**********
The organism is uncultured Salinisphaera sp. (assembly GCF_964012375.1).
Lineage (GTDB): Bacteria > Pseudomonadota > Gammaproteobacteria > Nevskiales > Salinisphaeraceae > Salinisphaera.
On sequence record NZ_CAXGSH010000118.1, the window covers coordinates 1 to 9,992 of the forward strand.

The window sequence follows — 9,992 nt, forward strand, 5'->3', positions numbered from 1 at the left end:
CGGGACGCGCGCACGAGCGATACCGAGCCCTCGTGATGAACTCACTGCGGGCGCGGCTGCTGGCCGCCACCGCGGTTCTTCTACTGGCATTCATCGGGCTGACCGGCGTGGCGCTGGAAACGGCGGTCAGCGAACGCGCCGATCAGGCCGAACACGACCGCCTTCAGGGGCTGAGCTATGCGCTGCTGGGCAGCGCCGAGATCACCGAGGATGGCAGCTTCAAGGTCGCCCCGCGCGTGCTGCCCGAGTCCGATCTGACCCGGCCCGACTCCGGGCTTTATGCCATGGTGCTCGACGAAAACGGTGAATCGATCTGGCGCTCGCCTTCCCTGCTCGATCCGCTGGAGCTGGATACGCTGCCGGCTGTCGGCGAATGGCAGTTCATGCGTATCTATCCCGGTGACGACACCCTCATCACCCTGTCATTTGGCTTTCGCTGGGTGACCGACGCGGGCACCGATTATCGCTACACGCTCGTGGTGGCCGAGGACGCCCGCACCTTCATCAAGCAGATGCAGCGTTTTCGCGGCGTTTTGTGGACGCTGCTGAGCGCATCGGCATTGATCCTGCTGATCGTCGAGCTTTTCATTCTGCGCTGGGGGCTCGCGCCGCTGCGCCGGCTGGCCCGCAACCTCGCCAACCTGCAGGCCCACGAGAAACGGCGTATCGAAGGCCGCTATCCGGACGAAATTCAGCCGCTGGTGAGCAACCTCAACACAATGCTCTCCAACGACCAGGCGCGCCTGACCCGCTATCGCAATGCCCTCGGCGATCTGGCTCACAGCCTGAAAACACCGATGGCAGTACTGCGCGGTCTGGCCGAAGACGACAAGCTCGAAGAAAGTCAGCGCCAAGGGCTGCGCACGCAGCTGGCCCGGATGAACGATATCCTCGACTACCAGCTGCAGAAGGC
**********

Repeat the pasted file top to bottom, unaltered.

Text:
The organism is uncultured Salinisphaera sp. (assembly GCF_964012375.1).
Lineage (GTDB): Bacteria > Pseudomonadota > Gammaproteobacteria > Nevskiales > Salinisphaeraceae > Salinisphaera.
On sequence record NZ_CAXGSH010000118.1, the window covers coordinates 1 to 9,992 of the forward strand.

The window sequence follows — 9,992 nt, forward strand, 5'->3', positions numbered from 1 at the left end:
CGGGACGCGCGCACGAGCGATACCGAGCCCTCGTGATGAACTCACTGCGGGCGCGGCTGCTGGCCGCCACCGCGGTTCTTCTACTGGCATTCATCGGGCTGACCGGCGTGGCGCTGGAAACGGCGGTCAGCGAACGCGCCGATCAGGCCGAACACGACCGCCTTCAGGGGCTGAGCTATGCGCTGCTGGGCAGCGCCGAGATCACCGAGGATGGCAGCTTCAAGGTCGCCCCGCGCGTGCTGCCCGAGTCCGATCTGACCCGGCCCGACTCCGGGCTTTATGCCATGGTGCTCGACGAAAACGGTGAATCGATCTGGCGCTCGCCTTCCCTGCTCGATCCGCTGGAGCTGGATACGCTGCCGGCTGTCGGCGAATGGCAGTTCATGCGTATCTATCCCGGTGACGACACCCTCATCACCCTGTCATTTGGCTTTCGCTGGGTGACCGACGCGGGCACCGATTATCGCTACACGCTCGTGGTGGCCGAGGACGCCCGCACCTTCATCAAGCAGATGCAGCGTTTTCGCGGCGTTTTGTGGACGCTGCTGAGCGCATCGGCATTGATCCTGCTGATCGTCGAGCTTTTCATTCTGCGCTGGGGGCTCGCGCCGCTGCGCCGGCTGGCCCGCAACCTCGCCAACCTGCAGGCCCACGAGAAACGGCGTATCGAAGGCCGCTATCCGGACGAAATTCAGCCGCTGGTGAGCAACCTCAACACAATGCTCTCCAACGACCAGGCGCGCCTGACCCGCTATCGCAATGCCCTCGGCGATCTGGCTCACAGCCTGAAAACACCGATGGCAGTACTGCGCGGTCTGGCCGAAGACGACAAGCTCGAAGAAAGTCAGCGCCAAGGGCTGCGCACGCAGCTGGCCCGGATGAACGATATCCTCGACTACCAGCTGCAGAAGGC